Discontent brewing in Kangra’s tea gardens

Covid-induced labour shortage, transport disruption and erratic rainfall have cost Himachal’s tea industry dear; the number of tea growers has come down from 5,000 to 1,100 since 2010, while the area under cultivation has declined from 4,000 hectares in the early ’80s to 2,300 hectares Kangra’s cup of tea, a unique journey Tea was brought to Kangra by William Jameson, the superintendent of the botanical gardens at Saharanpur and the NorthWest Frontier Province. Jameson planted Chinese hybrid shrubs, Camellia sinensis, in Kangra valley in 1849 and they were a success. In 1852, the local administration set up a commercial plantation at Holta near Palampur. By 1880, the Kangra tea had established itself in the world’s tea map with its unique flavour and aroma. In 50 years, Kangra’s black and green teas were travelling to Afghanistan, Russia and Central Asia. While the black tea has a sweet lingering after taste, the green tea has a delicate woody aroma. The first catastrophe struck in 1905 when an earthquake destroyed most of the plantation and the European planters left the valley. Locals who took over the abandoned estates were unable to meet the same standards of quality and productivity. Government apathy has compounded the problem. Though granted a geographical indicator in 2005, this industry has not revived. Kangra’s cup of tea, a unique journey
First flush, plucked in April, teas are often the best, as the year’s first harvest— rich in aroma, quality, flavour and value. Each additional flush produces a different flavour and aroma as the growing season for that tea plant progress season. (HT Photo)
First flush, plucked in April, teas are often the best, as the year’s first harvest— rich in aroma, quality, flavour and value. Each additional flush produces a different flavour and aroma as the growing season for that tea plant progress season. (HT Photo)
Updated on Jun 09, 2021 01:23 AM IST
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By, Dharamshala

The Covid-19 pandemic and erratic rainfall have hit the Kangra tea industry for the second consecutive year.

Once in demand in Europe, Central Asia, Australia and Afghanistan, Kangra tea is already facing a crisis due to the shrinking area under cultivation, high input cost and tough market competition.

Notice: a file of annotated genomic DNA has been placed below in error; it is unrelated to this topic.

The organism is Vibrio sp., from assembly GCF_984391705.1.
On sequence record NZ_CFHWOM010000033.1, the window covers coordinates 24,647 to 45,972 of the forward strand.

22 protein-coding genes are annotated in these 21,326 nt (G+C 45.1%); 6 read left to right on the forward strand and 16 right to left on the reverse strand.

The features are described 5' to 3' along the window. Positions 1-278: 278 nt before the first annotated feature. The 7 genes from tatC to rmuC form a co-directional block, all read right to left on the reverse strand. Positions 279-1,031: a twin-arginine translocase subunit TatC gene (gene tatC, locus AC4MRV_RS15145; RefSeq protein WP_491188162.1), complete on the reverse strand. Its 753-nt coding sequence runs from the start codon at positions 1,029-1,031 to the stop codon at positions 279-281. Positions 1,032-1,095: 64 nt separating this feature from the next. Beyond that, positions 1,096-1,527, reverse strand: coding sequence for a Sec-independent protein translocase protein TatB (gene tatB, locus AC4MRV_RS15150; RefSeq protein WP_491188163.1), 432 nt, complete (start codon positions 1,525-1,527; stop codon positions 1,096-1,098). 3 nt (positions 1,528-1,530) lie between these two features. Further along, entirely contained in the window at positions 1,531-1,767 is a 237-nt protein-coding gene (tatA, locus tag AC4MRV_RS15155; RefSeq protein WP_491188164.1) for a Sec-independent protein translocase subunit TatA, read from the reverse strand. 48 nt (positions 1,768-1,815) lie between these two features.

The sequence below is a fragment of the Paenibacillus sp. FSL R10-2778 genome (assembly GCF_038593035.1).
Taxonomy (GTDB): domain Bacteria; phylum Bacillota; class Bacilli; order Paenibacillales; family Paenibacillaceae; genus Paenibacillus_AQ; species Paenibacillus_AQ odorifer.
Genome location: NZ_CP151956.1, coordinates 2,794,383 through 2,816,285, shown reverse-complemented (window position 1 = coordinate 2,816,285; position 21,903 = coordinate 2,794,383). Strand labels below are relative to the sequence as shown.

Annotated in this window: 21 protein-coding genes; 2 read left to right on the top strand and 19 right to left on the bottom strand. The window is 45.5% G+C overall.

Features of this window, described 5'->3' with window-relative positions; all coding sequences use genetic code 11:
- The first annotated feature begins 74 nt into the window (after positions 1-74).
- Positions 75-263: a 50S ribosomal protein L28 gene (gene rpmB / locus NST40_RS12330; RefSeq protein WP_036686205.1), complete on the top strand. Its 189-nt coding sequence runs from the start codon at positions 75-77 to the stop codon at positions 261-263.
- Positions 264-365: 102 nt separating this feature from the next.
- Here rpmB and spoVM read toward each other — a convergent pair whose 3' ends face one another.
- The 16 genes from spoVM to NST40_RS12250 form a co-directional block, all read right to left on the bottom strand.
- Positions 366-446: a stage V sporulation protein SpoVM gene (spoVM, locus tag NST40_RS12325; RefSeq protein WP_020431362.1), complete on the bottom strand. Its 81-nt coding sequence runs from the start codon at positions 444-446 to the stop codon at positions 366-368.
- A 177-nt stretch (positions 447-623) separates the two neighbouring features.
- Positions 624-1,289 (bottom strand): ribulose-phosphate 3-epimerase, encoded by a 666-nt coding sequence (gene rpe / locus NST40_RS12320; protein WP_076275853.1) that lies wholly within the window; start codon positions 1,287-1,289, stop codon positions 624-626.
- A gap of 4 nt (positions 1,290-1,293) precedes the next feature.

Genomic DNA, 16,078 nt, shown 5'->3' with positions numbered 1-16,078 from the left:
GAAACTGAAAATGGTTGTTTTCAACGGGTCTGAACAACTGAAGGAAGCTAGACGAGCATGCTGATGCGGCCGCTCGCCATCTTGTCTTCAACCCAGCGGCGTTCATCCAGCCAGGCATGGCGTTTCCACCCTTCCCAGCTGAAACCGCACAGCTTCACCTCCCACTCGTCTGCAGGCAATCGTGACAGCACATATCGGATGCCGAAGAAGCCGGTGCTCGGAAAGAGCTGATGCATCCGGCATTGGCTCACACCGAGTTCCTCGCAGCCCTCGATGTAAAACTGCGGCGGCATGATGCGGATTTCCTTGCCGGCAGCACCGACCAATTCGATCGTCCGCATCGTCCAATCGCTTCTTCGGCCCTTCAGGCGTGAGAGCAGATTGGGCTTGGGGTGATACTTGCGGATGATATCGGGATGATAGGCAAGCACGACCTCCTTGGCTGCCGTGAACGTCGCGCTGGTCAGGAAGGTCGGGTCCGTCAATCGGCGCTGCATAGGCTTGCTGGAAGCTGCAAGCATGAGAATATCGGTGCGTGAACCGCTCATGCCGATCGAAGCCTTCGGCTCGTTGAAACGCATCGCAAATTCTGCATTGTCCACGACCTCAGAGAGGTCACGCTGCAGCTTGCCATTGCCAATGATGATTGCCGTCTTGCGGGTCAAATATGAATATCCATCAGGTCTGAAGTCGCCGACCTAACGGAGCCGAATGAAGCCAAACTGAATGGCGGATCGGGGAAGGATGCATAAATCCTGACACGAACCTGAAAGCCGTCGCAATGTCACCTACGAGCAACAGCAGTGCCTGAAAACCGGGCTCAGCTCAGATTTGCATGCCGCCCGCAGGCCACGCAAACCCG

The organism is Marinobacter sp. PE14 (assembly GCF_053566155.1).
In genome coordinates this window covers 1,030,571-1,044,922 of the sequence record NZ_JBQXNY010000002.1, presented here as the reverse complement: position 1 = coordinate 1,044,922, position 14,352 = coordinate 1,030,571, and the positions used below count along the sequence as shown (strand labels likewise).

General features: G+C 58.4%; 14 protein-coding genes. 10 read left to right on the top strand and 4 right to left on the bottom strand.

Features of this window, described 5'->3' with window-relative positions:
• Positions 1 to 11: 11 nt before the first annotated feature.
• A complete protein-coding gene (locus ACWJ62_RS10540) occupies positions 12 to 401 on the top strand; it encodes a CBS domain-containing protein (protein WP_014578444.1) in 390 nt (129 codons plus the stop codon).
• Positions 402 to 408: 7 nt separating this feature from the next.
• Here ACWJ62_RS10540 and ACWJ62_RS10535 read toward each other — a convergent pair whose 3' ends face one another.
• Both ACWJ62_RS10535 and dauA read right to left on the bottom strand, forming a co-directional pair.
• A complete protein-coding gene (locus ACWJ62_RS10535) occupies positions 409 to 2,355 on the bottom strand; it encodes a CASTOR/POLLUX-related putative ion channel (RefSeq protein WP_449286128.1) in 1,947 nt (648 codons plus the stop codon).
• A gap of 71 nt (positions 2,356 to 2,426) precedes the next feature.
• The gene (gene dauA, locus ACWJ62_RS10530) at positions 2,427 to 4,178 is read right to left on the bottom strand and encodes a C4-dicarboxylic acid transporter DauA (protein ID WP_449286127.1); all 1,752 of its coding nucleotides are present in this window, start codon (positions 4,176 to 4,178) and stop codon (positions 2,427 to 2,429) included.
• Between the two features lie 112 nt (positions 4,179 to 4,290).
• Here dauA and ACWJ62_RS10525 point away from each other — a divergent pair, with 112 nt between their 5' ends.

According to the economic survey, the total area under tea in 2019-20 was 2,314.71 hectares with a production of 1,002 tonnes. The number of tea growers has come down from 5,000 to 1,100 since 2010, while the area under cultivation has declined from 4,000 hectares in the early ’80s to 2,300 hectares today.

Nearly 1,000 small tea growers of Kangra and Mandi have reported losses. In 2020, even though the produce was good, the tea growers suffered losses due to the nationwide lockdown imposed to contain the spread of Covid-19.

This year, the erratic weather had a major impact, while the state imposed a lockdown to deal with the second wave of the pandemic.

Nearly 1,000 small tea growers of Kangra and Mandi have reported losses. (HT Photo)
Nearly 1,000 small tea growers of Kangra and Mandi have reported losses. (HT Photo)

Erratic rain ruins 70% of first flush pluck

Gokul Butail, the spokesperson for the Kangra Tea Planters’ Association, said” “Erratic rainfall pattern and hailstorm destroyed the first flush of Kangra tea.

A first flush is the first round of leaf buds coming out of the tea bush in the harvest season. First flush, plucked in April, teas are often the best, as the year’s first harvest— rich in aroma, quality, flavour and value. Each additional flush produces a different flavour and aroma as the growing season for that tea plant progress season.

“At least 70% of the first flush crop tea produce, which fetches the highest price (around 600- 700 per kg) in the market was destroyed this year,” said Butail.

Temperatures were comparatively higher in winter, while rainfall, which is must for plant growth, was low. In summer, when it should be warmer, hailstorm and untimely rainfall ruined the yield.

“The estimated first flush production in Kangra would be around 200 tonnes but the production this year was only 60 tonnes,” he said.

Delayed transportation, labour shortage

The tea industry was further hit by problems in transportation due to the lockdown amid rising Covid cases in April. Though the government had given relaxation to the agriculture sector, but fear of the virus caused problems in getting transport. “This led to delay in the tea reaching the market. There was a lockdown in Kolkata and the wholesale tea market, which impacted the auction,” said Butail.

If there is delay in auction, the tea loses its moisture content, aroma and flavour, fetching a low price.

Another tea grower, Sachin Butail, said the retail market has also been hit hard due to the Covid-19 lockdown. “People are afraid of going anywhere and there has been negligible tourist footfall. The tea industry is also facing labour shortage which has slowed down the plucking that continues till October,” he said.

Sachin said most of the labour engaged in tea plucking comes from Jharkhand. “They left for home last year and not even half of them have returned,” he said.

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  • ABOUT THE AUTHOR

    Naresh K Thakur is a staff reporter in Hindustan Times’ Himachal bureau. Based at Dharamshala, he covers Tibetan affairs, local politics and environmental issues.

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Wednesday, January 19, 2022